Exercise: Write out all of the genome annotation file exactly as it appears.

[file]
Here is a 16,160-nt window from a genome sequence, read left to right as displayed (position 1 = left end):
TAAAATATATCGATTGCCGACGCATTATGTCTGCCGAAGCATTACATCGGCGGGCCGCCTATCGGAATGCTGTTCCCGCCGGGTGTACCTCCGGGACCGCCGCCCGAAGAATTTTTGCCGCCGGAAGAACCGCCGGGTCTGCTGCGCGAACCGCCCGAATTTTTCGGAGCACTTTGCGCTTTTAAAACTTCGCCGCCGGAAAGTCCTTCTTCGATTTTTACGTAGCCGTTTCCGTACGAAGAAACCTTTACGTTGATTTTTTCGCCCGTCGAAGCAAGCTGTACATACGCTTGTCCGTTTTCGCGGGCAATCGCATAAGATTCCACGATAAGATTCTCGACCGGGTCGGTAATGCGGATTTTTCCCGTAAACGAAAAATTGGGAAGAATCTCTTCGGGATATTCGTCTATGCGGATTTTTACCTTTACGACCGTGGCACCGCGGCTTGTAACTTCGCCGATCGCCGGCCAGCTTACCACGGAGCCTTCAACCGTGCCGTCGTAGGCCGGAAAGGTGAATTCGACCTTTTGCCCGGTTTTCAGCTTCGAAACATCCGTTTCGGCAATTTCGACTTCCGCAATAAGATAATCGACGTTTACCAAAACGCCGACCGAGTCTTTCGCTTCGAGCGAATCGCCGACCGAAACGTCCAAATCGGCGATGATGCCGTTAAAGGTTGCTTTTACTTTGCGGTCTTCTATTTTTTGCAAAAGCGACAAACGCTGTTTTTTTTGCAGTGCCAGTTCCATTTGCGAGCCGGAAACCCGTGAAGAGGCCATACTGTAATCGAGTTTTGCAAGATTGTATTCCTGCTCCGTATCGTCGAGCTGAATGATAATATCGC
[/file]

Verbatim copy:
Here is a 16,160-nt window from a genome sequence, read left to right as displayed (position 1 = left end):
TAAAATATATCGATTGCCGACGCATTATGTCTGCCGAAGCATTACATCGGCGGGCCGCCTATCGGAATGCTGTTCCCGCCGGGTGTACCTCCGGGACCGCCGCCCGAAGAATTTTTGCCGCCGGAAGAACCGCCGGGTCTGCTGCGCGAACCGCCCGAATTTTTCGGAGCACTTTGCGCTTTTAAAACTTCGCCGCCGGAAAGTCCTTCTTCGATTTTTACGTAGCCGTTTCCGTACGAAGAAACCTTTACGTTGATTTTTTCGCCCGTCGAAGCAAGCTGTACATACGCTTGTCCGTTTTCGCGGGCAATCGCATAAGATTCCACGATAAGATTCTCGACCGGGTCGGTAATGCGGATTTTTCCCGTAAACGAAAAATTGGGAAGAATCTCTTCGGGATATTCGTCTATGCGGATTTTTACCTTTACGACCGTGGCACCGCGGCTTGTAACTTCGCCGATCGCCGGCCAGCTTACCACGGAGCCTTCAACCGTGCCGTCGTAGGCCGGAAAGGTGAATTCGACCTTTTGCCCGGTTTTCAGCTTCGAAACATCCGTTTCGGCAATTTCGACTTCCGCAATAAGATAATCGACGTTTACCAAAACGCCGACCGAGTCTTTCGCTTCGAGCGAATCGCCGACCGAAACGTCCAAATCGGCGATGATGCCGTTAAAGGTTGCTTTTACTTTGCGGTCTTCTATTTTTTGCAAAAGCGACAAACGCTGTTTTTTTTGCAGTGCCAGTTCCATTTGCGAGCCGGAAACCCGTGAAGAGGCCATACTGTAATCGAGTTTTGCAAGATTGTATTCCTGCTCCGTATCGTCGAGCTGAATGATAATATCGC